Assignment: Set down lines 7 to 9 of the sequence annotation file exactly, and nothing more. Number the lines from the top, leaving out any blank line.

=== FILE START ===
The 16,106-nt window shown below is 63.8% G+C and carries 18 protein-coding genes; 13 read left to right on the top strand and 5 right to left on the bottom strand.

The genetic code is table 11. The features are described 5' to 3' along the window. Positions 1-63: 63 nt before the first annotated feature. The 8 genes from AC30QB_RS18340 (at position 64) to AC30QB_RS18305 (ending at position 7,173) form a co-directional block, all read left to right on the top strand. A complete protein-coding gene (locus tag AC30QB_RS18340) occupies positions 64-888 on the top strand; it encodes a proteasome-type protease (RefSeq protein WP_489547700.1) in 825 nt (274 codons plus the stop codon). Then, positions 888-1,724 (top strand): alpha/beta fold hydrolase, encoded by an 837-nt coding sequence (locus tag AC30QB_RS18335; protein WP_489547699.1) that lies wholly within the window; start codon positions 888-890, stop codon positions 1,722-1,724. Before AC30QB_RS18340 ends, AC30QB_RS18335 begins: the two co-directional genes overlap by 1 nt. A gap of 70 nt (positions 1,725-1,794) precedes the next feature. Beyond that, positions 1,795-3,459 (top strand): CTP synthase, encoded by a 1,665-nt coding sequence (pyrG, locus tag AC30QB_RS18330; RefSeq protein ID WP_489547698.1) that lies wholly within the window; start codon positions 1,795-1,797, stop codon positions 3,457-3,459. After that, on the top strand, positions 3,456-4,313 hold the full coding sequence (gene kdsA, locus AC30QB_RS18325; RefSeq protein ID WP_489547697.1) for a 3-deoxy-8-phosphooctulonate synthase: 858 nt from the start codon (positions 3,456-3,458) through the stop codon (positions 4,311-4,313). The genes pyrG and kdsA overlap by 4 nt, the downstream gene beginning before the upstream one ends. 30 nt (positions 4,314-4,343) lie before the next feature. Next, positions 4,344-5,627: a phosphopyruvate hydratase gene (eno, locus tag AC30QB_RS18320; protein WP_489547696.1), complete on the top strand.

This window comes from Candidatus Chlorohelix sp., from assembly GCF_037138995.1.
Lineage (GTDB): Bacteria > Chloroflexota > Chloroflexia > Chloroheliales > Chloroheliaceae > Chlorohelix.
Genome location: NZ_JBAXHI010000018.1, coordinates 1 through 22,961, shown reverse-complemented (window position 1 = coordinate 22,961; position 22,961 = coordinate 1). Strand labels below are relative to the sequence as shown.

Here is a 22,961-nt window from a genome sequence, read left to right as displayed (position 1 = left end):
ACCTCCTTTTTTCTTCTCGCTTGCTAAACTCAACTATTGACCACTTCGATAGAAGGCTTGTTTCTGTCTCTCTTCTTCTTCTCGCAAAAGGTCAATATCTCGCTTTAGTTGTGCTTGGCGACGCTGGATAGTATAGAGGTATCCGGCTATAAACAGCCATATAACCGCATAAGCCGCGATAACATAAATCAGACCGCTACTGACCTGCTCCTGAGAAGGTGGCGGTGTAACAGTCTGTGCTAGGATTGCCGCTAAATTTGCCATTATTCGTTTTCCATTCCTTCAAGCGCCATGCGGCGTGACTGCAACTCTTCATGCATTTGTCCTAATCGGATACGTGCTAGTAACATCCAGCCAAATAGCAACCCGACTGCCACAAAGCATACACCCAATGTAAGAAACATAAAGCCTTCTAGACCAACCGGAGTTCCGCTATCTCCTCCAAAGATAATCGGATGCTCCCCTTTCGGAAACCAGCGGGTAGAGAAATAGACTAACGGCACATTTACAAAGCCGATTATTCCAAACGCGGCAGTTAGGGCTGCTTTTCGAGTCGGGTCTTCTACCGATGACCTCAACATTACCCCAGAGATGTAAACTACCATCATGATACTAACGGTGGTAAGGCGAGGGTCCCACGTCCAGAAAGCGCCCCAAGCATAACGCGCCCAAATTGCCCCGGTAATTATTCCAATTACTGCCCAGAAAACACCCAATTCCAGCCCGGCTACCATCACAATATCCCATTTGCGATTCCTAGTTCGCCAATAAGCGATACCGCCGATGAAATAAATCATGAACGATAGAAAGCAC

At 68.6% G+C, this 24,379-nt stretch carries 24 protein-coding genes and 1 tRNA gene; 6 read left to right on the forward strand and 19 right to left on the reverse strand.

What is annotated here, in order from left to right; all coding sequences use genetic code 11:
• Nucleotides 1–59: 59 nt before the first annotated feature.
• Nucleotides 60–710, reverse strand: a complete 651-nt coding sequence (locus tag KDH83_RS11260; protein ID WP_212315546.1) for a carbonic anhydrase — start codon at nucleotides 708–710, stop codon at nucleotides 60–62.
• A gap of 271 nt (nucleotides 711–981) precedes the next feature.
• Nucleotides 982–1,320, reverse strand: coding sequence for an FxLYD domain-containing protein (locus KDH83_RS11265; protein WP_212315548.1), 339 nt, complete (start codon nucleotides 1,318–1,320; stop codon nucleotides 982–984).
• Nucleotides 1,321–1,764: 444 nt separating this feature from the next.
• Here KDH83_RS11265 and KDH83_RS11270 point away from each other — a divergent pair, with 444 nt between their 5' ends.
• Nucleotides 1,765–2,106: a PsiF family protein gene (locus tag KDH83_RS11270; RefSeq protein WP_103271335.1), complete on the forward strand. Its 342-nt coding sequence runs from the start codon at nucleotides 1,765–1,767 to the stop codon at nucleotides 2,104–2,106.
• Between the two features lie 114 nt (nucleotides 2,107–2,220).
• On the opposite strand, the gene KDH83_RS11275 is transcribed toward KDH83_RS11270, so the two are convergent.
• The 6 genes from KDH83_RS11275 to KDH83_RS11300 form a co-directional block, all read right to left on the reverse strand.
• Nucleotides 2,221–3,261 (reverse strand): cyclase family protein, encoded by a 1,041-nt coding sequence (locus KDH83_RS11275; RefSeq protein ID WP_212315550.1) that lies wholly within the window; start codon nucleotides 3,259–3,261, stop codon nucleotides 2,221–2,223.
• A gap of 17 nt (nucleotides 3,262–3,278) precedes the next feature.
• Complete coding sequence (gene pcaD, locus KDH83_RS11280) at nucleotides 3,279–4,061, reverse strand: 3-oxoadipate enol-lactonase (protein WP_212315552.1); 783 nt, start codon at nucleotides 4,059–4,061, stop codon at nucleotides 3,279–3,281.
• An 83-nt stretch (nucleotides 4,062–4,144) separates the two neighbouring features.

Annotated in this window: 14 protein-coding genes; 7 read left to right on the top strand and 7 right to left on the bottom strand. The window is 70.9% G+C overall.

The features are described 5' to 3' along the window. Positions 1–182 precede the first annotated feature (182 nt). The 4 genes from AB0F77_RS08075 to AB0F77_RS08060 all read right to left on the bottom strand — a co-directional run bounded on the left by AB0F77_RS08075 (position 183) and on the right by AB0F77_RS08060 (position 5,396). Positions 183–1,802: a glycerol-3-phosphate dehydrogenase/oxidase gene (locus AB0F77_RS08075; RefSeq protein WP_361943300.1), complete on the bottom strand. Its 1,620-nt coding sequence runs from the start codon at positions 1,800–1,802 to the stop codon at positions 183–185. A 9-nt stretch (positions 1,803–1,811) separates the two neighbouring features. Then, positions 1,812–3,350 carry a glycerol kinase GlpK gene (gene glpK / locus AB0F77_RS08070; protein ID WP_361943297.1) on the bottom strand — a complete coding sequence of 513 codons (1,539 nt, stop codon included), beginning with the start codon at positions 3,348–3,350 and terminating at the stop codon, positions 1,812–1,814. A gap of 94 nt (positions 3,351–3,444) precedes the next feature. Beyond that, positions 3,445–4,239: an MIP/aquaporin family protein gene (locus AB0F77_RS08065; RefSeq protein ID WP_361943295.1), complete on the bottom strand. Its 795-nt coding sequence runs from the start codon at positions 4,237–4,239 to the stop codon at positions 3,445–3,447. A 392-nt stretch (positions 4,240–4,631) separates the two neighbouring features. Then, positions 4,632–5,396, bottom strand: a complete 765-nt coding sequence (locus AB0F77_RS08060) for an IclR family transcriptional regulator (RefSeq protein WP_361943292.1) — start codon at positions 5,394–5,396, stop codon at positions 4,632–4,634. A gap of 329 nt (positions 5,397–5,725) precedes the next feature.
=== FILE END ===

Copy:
ACCTCCTTTTTTCTTCTCGCTTGCTAAACTCAACTATTGACCACTTCGATAGAAGGCTTGTTTCTGTCTCTCTTCTTCTTCTCGCAAAAGGTCAATATCTCGCTTTAGTTGTGCTTGGCGACGCTGGATAGTATAGAGGTATCCGGCTATAAACAGCCATATAACCGCATAAGCCGCGATAACATAAATCAGACCGCTACTGACCTGCTCCTGAGAAGGTGGCGGTGTAACAGTCTGTGCTAGGATTGCCGCTAAATTTGCCATTATTCGTTTTCCATTCCTTCAAGCGCCATGCGGCGTGACTGCAACTCTTCATGCATTTGTCCTAATCGGATACGTGCTAGTAACATCCAGCCAAATAGCAACCCGACTGCCACAAAGCATACACCCAATGTAAGAAACATAAAGCCTTCTAGACCAACCGGAGTTCCGCTATCTCCTCCAAAGATAATCGGATGCTCCCCTTTCGGAAACCAGCGGGTAGAGAAATAGACTAACGGCACATTTACAAAGCCGATTATTCCAAACGCGGCAGTTAGGGCTGCTTTTCGAGTCGGGTCTTCTACCGATGACCTCAACATTACCCCAGAGATGTAAACTACCATCATGATACTAACGGTGGTAAGGCGAGGGTCCCACGTCCAGAAAGCGCCCCAAGCATAACGCGCCCAAATTGCCCCGGTAATTATTCCAATTACTGCCCAGAAAACACCCAATTCCAGCCCGGCTACCATCACAATATCCCATTTGCGATTCCTAGTTCGCCAATAAGCGATACCGCCGATGAAATAAATCATGAACGATAGAAAGCAC

At 68.6% G+C, this 24,379-nt stretch carries 24 protein-coding genes and 1 tRNA gene; 6 read left to right on the forward strand and 19 right to left on the reverse strand.

What is annotated here, in order from left to right; all coding sequences use genetic code 11: